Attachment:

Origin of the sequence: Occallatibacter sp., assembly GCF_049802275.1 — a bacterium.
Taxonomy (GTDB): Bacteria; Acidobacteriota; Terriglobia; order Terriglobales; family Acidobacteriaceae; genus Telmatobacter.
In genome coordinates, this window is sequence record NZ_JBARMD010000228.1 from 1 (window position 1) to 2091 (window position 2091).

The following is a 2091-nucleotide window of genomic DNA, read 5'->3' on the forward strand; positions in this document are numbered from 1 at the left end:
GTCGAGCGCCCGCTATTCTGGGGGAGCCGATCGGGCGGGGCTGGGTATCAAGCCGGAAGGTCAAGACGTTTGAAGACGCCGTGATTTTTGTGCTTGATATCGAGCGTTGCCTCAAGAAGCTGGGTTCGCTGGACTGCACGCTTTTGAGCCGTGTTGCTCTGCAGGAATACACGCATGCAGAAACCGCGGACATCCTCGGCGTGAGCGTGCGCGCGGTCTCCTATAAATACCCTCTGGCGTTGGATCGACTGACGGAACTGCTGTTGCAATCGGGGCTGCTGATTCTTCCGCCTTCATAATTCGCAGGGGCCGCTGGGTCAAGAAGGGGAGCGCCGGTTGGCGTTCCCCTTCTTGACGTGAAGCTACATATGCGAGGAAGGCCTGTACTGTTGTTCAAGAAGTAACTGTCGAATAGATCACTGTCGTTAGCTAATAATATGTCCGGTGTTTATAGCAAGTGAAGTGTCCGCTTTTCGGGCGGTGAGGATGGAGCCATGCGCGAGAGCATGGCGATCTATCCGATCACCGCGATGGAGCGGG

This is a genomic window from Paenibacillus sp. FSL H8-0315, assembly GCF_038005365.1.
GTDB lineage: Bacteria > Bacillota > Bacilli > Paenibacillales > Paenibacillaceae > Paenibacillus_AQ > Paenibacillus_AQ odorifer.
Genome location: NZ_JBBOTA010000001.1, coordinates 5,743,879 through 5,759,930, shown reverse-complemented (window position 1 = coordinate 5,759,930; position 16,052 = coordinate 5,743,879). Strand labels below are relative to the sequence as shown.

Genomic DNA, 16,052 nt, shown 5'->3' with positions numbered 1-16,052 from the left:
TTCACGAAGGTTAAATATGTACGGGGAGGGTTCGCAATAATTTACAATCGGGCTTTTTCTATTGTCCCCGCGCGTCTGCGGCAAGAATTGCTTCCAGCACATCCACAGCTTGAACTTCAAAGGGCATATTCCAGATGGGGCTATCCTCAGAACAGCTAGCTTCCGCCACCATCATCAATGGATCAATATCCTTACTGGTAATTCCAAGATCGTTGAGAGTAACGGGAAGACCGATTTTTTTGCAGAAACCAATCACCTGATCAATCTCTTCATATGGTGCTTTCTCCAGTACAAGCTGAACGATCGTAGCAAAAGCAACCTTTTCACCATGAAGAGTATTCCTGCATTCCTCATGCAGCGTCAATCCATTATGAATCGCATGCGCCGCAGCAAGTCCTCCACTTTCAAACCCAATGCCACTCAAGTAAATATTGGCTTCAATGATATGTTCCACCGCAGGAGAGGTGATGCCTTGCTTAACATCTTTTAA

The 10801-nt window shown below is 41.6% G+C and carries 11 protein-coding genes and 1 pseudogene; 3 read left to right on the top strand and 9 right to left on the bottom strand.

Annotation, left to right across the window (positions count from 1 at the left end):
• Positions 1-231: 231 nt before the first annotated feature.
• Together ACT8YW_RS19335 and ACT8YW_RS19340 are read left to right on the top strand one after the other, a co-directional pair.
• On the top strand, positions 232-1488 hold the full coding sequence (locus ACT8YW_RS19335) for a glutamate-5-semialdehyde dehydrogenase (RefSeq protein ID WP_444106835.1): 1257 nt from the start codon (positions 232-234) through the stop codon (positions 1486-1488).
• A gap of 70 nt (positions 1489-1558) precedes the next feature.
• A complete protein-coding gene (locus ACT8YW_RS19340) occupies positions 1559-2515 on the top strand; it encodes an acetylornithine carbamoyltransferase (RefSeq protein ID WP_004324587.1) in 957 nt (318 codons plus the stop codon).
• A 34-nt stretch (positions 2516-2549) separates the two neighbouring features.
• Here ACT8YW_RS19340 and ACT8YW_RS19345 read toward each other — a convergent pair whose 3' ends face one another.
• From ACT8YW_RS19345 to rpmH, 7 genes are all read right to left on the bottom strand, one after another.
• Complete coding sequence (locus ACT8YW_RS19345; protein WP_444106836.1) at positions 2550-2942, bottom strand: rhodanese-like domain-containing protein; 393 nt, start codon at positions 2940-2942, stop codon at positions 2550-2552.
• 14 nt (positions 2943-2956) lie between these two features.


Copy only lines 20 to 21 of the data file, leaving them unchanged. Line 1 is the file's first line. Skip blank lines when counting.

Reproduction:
• From ACT8YW_RS19345 to rpmH, 7 genes are all read right to left on the bottom strand, one after another.
• Complete coding sequence (locus ACT8YW_RS19345; protein WP_444106836.1) at positions 2550-2942, bottom strand: rhodanese-like domain-containing protein; 393 nt, start codon at positions 2940-2942, stop codon at positions 2550-2552.